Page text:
Prosecution’s seventh witness Mohammed Ware, Sr. has told Criminal Court “C” at the Temple of Justice in Monrovia that on two occasions, he took loans from indicted Guaranty Trust Bank employee Stanley Yorsee – a scheme that the bank said it did not authorize.
Defendants Yorsee, Montmorancy Yancy and Emmanuel Togba were jointly indicted by prosecution for alleged misapplication of US$126,219 of Total Liberia’s deposits, but defendant Togba testified for the prosecution after charges were dropped against him.
The defendants were accused of giving out loans that were not authorized by the management, and the deal allegedly affected Total Liberia’s deposits in the tune of US$126,219. Witness Ware told the court on Monday, 12 September that he first transacted with defendant Yorsee in 2014 when he took US$500 as loan at the rate of 25 percent from defendant Yorsee to buy his son’s ticket to travel to the U.S.A.
He said he issued to defendant Yorsee a US$625 check and in return, the defendant asked the Teller to give him (witness Ware) US$500. On the second transaction witness Ware said he had negotiated with defendant Yorsee to give him two months to pay back the same amount the loan in the same amount he had taken earlier, while Yorsee also set a precondition that a compound interest should be paid for such period.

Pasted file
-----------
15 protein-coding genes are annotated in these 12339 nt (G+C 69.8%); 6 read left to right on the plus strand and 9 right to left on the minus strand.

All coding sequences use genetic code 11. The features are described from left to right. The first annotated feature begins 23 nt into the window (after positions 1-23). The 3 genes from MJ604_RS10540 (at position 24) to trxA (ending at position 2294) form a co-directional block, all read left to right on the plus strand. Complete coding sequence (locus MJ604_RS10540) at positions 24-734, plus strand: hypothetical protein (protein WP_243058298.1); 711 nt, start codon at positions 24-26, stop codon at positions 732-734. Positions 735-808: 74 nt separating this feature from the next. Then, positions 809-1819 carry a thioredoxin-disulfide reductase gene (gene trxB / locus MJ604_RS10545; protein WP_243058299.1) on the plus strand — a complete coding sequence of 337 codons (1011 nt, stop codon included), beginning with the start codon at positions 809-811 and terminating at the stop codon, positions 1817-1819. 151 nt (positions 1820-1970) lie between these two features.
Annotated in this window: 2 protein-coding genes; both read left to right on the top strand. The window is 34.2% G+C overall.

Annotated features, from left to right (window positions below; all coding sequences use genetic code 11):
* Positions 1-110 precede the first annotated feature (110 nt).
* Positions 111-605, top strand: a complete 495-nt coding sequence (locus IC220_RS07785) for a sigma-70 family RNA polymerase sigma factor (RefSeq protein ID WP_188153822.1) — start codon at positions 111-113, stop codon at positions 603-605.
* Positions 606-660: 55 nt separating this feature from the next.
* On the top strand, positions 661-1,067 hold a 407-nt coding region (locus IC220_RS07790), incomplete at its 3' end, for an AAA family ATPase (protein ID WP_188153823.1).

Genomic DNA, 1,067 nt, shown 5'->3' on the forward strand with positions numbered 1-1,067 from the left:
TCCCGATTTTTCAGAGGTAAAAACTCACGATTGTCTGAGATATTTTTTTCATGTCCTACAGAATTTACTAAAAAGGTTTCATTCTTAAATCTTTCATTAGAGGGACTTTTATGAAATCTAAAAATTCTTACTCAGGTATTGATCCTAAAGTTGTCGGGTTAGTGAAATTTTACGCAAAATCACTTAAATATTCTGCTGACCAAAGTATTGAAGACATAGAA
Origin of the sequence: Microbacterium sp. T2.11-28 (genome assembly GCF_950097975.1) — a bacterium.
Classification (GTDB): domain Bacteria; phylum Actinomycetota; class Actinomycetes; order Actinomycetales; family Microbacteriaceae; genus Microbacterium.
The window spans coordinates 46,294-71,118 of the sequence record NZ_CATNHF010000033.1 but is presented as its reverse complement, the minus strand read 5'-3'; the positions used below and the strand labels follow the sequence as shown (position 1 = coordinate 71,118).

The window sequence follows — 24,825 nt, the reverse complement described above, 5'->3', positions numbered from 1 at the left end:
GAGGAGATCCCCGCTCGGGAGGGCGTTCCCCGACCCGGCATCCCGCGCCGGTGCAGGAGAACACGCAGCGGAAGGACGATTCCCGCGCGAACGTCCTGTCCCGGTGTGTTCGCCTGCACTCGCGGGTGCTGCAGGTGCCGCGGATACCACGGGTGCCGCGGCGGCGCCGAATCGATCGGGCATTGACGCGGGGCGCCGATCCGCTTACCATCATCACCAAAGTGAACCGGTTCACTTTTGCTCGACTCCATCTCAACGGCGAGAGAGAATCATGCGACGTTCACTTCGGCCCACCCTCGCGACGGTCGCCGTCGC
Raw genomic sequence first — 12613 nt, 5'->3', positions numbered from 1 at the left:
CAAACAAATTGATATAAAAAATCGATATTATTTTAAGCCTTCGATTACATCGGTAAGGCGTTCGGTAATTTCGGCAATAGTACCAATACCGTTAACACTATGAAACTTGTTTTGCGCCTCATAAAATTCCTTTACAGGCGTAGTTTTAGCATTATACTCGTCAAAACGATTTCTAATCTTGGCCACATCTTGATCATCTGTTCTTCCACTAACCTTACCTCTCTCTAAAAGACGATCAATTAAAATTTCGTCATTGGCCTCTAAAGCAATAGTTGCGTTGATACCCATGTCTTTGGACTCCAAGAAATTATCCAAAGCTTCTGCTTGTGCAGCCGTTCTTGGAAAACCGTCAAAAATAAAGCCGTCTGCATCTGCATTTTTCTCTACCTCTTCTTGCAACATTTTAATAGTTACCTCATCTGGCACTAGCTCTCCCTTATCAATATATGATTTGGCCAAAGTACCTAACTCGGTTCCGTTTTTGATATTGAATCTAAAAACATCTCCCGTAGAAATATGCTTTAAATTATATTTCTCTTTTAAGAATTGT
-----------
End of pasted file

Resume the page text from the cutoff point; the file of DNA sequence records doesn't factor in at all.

“… [So l] issued that check and [gave] it to him but he told me not to write the date because it is postdated check and the date he will be en-cashing it that is the time he will put the date, because at the time I was issuing the check there was no money in my account,” Mr. Ware told the court Monday.
According to witness Ware, there was “no paper work” between him and defendant Yorsee order than issuing the indictee a check at an interest rate for the loan he took. He additionally said the defendant ensured that the check did not carry any name and date, except the amount and the borrower’s signature, based on the arrangement they had.
But in en-cashing the check, witness Ware said defendant Yorsee did not use his (Yorsee’s) name, instead, alleging that the defendant used his (witness Ware’s) name. “… [And] when this case started at that time I had his number I called him and asked him why did you [use] my name instead of your name he said Oh Papay just forget it the major thing is the money had been paid. And so I rested,” witness Ware concluded.
By Winston W. Parley-Edited by George Barpeen